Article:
“For in truth, the turkey is in comparison (to the bald eagle) a much more respectable bird, and withal a true original native of America. ... He is besides, though a little vain and silly, a bird of courage, and would not hesitate to attack a grenadier of the British guards who should presume to invade his farm yard with a red coat on.”
— Benjamin Franklin, writing about his support of the turkey as the national bird, Jan. 26, 1784
The other day, I was outside taking advantage of some sunshine to clean up a flowerbed in my front yard. Suddenly, I felt like I was not alone. I looked around, but no one was there.
Yet, I could not shake the feeling I was being watched. This time I put on my glasses and checked around more closely. There on the other side of the laurel hedge, peering at me through the branches with their beady dark eyes, a group of five or six male turkeys waited impatiently for me to clear out of “their” territory.
Actually, that’s not quite fair. There are three or four different flocks of wild turkeys roaming around my neighborhood in old east Medford, and they are all quite content to share the territory with human residents and our pets.
Indeed, adaptability is the sought-after feature of these feathered neighborhood newcomers, which I learned are a subspecies of wild turkey called Rio Grande, native to regions in Texas. Oregon has no native turkeys, so the Oregon Department of Fish and Wildlife began importing Rio Grande turkeys for hunting in 1975. Some of the turkeys were released in the foothills around Roxy Ann Peak.
As housing and business development near Roxy Ann has increased over the past five or six years, displaced turkeys have been finding their way into my neighborhood. They share our yards and gardens for foraging, our tall trees, roofs and powerlines for roosting, and our streets for daily traversing.
There are few coyotes, cougars and bobcats to contend with, and most pet cats are afraid of the 25-pound toms. (So are my medium-sized dogs). Vehicles can be hazardous to suburban turkeys, but most drivers I’ve seen are pretty patient about allowing them to cross the road unmolested.
Wild turkeys have it made in the shade in my neighborhood. Some people even feed them, and there are lots of bird feeders around, so they don’t have to waste time foraging.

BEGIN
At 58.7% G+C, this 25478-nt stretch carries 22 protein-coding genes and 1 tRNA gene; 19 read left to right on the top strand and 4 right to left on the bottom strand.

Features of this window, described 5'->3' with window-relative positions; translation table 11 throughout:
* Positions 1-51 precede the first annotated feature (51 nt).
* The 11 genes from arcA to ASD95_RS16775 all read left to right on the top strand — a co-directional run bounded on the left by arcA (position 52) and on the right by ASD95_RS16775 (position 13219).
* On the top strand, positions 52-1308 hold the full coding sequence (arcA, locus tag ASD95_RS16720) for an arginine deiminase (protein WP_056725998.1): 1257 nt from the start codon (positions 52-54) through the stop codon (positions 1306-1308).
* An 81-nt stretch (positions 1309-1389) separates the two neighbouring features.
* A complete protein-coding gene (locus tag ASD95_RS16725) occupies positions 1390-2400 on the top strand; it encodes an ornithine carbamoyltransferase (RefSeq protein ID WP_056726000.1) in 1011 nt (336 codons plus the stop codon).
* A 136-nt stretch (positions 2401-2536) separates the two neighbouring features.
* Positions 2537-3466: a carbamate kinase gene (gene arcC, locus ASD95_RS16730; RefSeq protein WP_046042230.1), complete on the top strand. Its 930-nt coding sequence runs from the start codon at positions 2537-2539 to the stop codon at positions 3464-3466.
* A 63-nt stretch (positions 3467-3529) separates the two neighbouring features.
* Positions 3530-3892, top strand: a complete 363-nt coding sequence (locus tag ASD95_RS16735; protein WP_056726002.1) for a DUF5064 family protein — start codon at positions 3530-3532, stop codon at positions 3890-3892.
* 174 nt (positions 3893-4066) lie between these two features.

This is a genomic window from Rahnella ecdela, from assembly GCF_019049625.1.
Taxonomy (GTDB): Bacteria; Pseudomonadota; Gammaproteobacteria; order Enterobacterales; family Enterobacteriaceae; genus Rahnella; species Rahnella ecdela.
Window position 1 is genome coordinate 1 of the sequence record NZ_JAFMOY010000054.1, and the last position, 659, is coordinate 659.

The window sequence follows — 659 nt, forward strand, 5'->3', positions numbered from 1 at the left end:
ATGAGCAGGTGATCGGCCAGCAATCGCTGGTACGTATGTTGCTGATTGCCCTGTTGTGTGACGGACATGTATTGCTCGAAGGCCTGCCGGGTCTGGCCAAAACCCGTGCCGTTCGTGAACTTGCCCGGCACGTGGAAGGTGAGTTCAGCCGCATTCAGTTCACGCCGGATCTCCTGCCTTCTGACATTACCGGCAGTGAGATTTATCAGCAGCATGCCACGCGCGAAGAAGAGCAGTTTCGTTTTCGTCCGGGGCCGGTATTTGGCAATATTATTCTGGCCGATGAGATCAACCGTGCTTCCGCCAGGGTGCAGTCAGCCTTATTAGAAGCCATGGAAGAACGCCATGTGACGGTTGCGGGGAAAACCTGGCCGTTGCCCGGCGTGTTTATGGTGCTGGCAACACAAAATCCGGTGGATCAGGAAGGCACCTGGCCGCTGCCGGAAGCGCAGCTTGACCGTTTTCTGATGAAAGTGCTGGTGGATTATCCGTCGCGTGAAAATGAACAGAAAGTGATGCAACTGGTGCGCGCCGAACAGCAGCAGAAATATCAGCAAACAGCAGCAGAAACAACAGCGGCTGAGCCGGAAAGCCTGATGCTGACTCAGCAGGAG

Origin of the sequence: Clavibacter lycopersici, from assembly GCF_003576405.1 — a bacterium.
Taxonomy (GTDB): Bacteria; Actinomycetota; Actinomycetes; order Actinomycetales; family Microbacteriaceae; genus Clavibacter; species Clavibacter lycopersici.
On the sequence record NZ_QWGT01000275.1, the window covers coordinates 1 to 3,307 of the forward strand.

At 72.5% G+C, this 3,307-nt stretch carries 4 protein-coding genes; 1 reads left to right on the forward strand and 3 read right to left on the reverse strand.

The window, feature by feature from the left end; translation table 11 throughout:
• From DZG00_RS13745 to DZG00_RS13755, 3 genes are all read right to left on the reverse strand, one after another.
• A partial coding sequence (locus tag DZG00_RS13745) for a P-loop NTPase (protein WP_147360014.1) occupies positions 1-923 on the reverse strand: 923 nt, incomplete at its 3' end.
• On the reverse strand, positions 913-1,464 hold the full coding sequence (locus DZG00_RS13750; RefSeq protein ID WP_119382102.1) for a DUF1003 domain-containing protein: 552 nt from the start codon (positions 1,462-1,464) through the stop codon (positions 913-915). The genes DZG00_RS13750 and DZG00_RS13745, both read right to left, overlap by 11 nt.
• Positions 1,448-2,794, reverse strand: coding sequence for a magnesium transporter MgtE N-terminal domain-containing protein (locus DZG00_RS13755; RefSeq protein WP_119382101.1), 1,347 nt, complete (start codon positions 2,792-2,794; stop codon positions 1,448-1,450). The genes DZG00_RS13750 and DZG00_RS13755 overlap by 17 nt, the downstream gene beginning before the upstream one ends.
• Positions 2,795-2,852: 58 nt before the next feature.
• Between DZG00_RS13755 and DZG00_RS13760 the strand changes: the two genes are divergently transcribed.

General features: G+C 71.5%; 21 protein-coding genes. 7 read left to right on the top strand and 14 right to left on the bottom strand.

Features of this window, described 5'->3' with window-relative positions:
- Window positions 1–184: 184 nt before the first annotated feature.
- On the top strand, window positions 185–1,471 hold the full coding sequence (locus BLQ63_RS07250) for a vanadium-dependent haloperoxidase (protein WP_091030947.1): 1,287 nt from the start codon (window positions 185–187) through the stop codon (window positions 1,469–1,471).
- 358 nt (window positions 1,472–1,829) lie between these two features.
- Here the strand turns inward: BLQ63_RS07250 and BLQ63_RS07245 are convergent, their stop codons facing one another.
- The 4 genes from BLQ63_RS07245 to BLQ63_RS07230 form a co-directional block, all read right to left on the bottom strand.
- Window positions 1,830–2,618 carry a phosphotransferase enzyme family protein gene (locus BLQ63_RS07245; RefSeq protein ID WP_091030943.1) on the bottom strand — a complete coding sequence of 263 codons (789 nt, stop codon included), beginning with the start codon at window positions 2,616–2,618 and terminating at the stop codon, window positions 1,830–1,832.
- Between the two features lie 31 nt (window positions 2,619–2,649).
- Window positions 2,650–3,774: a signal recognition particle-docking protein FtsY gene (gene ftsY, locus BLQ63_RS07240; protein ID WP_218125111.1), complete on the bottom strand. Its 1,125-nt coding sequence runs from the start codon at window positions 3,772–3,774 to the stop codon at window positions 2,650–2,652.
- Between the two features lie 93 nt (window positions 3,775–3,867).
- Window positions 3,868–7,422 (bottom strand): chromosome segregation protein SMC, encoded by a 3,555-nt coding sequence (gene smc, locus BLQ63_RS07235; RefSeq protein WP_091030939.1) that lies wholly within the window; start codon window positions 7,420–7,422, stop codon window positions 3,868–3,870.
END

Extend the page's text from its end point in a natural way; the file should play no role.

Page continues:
So for kicks, really, the turkeys spend their time in my garden: scratching away the irrigation driplines and the mulch in my flowerbeds and paths, breaking the stems and pecking the leaves and flowers off my annuals and perennials, eating young plant shoots and seeds meant for pollinators, toppling the birdbath, pillaging the bird feeders.
Several years ago, a few turkeys wandering through the yard was charming. Now, three or four flocks of eight to 10 large birds ambling through every day is alarming.
The toms are particularly aggressive March through June because they’re courting hotties. The male gobblers look like a gang, fluffing up big for the hens and showing their colors as they come charging down the street in the morning toward the sun and the corn.
The other day when I was cleaning my flowerbeds and I faced off with the turkeys, I decided to put my foot down about all of this sharing. I stamped it several times, and I yelled at the turkeys, “I’m taking back my garden!” When that didn’t work, I clapped my hands and yelled curse words.
That’s when five or six toms threw me the evil-eye and shuffled off nonchalantly, in quite a huff that I would be so ungracious. One stretched out a powerful leg behind him and kicked up some more mulch as he sauntered off. I could swear his middle talon was pointed back at me. To arms, turkeys!
— Rhonda Nowak is a Rogue Valley gardener, teacher and writer. Email her at Rnowak39@gmail.com. For more about turkeys in the garden, visit her blog at http://blogs.esouthernoregon.com/theliterarygardener/.